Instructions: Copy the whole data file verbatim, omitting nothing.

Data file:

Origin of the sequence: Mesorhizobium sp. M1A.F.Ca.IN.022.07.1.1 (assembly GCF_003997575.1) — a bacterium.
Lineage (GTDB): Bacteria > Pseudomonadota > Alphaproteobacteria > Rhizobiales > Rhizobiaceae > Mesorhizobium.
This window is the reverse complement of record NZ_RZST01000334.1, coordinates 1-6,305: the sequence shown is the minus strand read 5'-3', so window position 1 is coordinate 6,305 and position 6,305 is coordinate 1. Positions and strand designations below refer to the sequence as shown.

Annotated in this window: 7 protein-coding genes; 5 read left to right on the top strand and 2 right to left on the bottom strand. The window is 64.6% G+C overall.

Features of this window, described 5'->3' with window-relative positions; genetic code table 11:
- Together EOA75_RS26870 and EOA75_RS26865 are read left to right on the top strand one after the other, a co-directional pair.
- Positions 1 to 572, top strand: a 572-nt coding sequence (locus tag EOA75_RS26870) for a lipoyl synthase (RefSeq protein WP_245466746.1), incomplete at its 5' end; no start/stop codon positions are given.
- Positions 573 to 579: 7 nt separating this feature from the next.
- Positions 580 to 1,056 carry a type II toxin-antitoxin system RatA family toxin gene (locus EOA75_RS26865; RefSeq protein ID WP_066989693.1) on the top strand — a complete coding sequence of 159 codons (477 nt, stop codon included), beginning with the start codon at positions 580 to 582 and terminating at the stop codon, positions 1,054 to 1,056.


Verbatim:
Origin of the sequence: Mesorhizobium sp. M1A.F.Ca.IN.022.07.1.1 (assembly GCF_003997575.1) — a bacterium.
Lineage (GTDB): Bacteria > Pseudomonadota > Alphaproteobacteria > Rhizobiales > Rhizobiaceae > Mesorhizobium.
This window is the reverse complement of record NZ_RZST01000334.1, coordinates 1-6,305: the sequence shown is the minus strand read 5'-3', so window position 1 is coordinate 6,305 and position 6,305 is coordinate 1. Positions and strand designations below refer to the sequence as shown.

Annotated in this window: 7 protein-coding genes; 5 read left to right on the top strand and 2 right to left on the bottom strand. The window is 64.6% G+C overall.

Features of this window, described 5'->3' with window-relative positions; genetic code table 11:
- Together EOA75_RS26870 and EOA75_RS26865 are read left to right on the top strand one after the other, a co-directional pair.
- Positions 1 to 572, top strand: a 572-nt coding sequence (locus tag EOA75_RS26870) for a lipoyl synthase (RefSeq protein WP_245466746.1), incomplete at its 5' end; no start/stop codon positions are given.
- Positions 573 to 579: 7 nt separating this feature from the next.
- Positions 580 to 1,056 carry a type II toxin-antitoxin system RatA family toxin gene (locus EOA75_RS26865; RefSeq protein ID WP_066989693.1) on the top strand — a complete coding sequence of 159 codons (477 nt, stop codon included), beginning with the start codon at positions 580 to 582 and terminating at the stop codon, positions 1,054 to 1,056.